I completely forgot about crêpes. Like, for years.
Then, my friend, the fab artist Lisa, served crêpes to our family for a weekend brunch in Portland. We were travel weary, craving the comforts of home and nourishment. The coffee was hot and bottomless. There was bacon and sausage. But the crêpes stole our hearts.
Especially the girls’. So enthralled they unanimously declared that crêpes would now alternate with pancakes in a new Sunday breakfast rotation.
This was big! Molly had printed up an honest-to-goodness breakfast schedule in the fall of 2015. And Benjamin, the resident a.m. cook, has dutifully followed it ever since. (As for me, I’m content with coffee until about 10 a.m.)
Now, sweet crêpes. But he took the bait, and after years spent mastering the phenomenally light whole wheat pancakes from the Tassajara Bread Book, Benjamin amenably dug into crêpe research for the coming weekend.
What are crêpes?
At the breakfast table on Sunday Cece said, “Crêpes are the ancestors of pancakes,” parroting her father’s interpretation from his reading in the Joy of Cooking. “What does that mean?”
“Like their grandparents,” I said.
“Oh,” and then she tucked into her first crêpe hot from the pan. “Where do they come from?”
“France,” said Molly as she sprinkled her crêpe with confectioner’s sugar and squeezed a wedge of lemon over it.
“Yup,” I said, remembering street crêpes on the boulevard Montparnasse in Paris and others in Saint-Malo, Brittany.
I had their attention. And it seemed just then that we flew across the country and the Atlantic into foreign lands as I told them about my trips to Europe. We were tabletop travelers just then, going new places with new sights, sounds, smells and flavors. New languages, too.
They both asked for seconds and thirds. “When can we go to France?”asked Molly.
“Hmmm,” I hedged, thinking that I am not quite ready for them to discover Nutella crêpes. “Maybe when you’re 12.”
Crêpes are even quicker to whip up than pancakes–believe it or not–so long as you have a 7 or 8-inch nonstick pan or other well-seasoned pan with sloped sides. Benjamin has been using our black steel omelet pan with great success.
You can make the batter by hand or in a blender and let it sit for at least one hour. Or even better, make the batter the night before. It can sit in your fridge for up to 5 days for whenever the crêpe craving hits. And it will.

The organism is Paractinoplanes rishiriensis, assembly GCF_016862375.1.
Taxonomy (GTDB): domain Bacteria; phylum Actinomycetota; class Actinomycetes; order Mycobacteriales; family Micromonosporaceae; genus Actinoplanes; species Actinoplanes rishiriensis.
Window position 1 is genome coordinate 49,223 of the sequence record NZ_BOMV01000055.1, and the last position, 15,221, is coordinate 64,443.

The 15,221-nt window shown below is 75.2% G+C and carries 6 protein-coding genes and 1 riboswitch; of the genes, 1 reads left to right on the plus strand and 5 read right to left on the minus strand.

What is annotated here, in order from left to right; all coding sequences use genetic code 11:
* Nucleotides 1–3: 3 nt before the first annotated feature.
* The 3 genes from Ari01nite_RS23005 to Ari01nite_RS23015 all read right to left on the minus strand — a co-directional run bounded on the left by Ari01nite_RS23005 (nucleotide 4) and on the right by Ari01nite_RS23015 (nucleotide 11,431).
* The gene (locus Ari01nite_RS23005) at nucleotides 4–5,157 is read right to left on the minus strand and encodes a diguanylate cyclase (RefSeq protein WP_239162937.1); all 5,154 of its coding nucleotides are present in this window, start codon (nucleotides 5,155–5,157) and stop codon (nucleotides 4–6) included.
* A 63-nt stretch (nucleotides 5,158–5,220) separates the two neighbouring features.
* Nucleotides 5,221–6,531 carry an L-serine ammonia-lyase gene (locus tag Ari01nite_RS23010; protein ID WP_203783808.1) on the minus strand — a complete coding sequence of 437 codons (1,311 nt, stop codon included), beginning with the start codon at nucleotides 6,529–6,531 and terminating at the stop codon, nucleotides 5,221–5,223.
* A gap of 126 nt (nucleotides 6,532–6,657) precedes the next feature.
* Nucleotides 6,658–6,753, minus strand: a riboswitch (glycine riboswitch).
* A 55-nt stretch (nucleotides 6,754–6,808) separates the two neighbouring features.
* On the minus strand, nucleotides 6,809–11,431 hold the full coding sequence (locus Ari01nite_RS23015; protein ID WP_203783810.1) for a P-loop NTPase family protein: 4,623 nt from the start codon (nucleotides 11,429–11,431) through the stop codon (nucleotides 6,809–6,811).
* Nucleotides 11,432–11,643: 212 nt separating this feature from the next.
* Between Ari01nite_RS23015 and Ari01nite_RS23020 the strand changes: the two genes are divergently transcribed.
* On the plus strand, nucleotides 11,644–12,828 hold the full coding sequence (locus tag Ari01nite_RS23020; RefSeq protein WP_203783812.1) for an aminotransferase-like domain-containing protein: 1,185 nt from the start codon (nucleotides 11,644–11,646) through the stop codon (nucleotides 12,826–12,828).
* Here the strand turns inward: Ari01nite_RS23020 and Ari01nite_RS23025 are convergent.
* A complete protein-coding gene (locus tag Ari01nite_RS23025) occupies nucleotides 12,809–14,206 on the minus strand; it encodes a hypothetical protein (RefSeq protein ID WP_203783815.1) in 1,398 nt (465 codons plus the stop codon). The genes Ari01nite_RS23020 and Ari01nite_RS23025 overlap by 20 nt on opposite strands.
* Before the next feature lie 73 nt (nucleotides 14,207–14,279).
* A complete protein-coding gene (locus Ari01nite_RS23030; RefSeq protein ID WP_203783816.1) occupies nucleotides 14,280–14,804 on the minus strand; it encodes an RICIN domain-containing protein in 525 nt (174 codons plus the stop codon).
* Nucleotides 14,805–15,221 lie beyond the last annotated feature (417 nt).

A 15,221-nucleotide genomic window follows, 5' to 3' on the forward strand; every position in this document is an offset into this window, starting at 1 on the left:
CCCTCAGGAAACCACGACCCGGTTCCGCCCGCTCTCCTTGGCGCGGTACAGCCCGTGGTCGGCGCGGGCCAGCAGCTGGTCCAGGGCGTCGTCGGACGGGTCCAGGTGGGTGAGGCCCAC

If you are a serious fan, or become one, I recommend my friend Martha Holmberg’s definitive guide Crêpes: 50 Savory and Sweet Recipes.
Toppings for sweet crêpes
I think sweet crêpes are best when the toppings are restrained–a shmear of fruit preserves or sliced fresh fruit, the aforementioned confectioner’s sugar and lemon juice, or a drizzle of melted chocolate.
When it comes to sweet crêpes, the simpler the toppings the better.
Frankly, I prefer sweet over savory crêpes, but their limitless variability is the second best reason to wrap crêpes into your regular cooking repertoire.The first reason is that once you start making them, oh, the places you’ll go!
After a few taste tests, we determined that the Joy of Cooking recipe was a bit on the eggy side. This version, adapted from renowned chef Michel Roux's cookbook Eggs, has become our family standard. Make the batter at least 1 hour in advance for best results, or for convenience sake, the night before. Serve with berries, chocolate sauce, jam or my family's favorite, lemon wedges and confectioner's sugar.
- 1 cup all-purpose flour
- 1 tablespoon sugar omit if making savory crêpes
- pinch of salt
- 2 large eggs
- 1 1/4 cups milk
- 1/3 cup water
- 1/8 teaspoon vanilla extract
- unsalted butter or canola oil for cooking
Combine the flour, sugar and salt in a medium mixing bowl. Add the eggs and whisk, mixing well. Add the milk and water and whisk to make a very smooth batter. Alternatively, combine all of the ingredients except for the vanilla and butter in a blender and blend until very smooth. Let rest at room temperature for 1 hour or in the refrigerator overnight.
When you are ready to cook the crêpes, whisk the batter and add the vanilla.
Heat an 8-inch pan (non-stick or well-seasoned with sloping sides) over medium-low heat. Melt a teaspoon of butter or coat the pan very lightly with oil.
When the butter is bubbling, add just enough batter to thinly coat the bottom of the pan. Advanced technique: For the thinnest crêpes, tilt the pan in a circular motion to spread the batter evenly.
Cook for about 2 minutes until the batter bubbles, then use a rubber spatula to flip the crêpe and cook for about 1 minute more. Transfer the crêpes to a plate and continue with the remaining batter.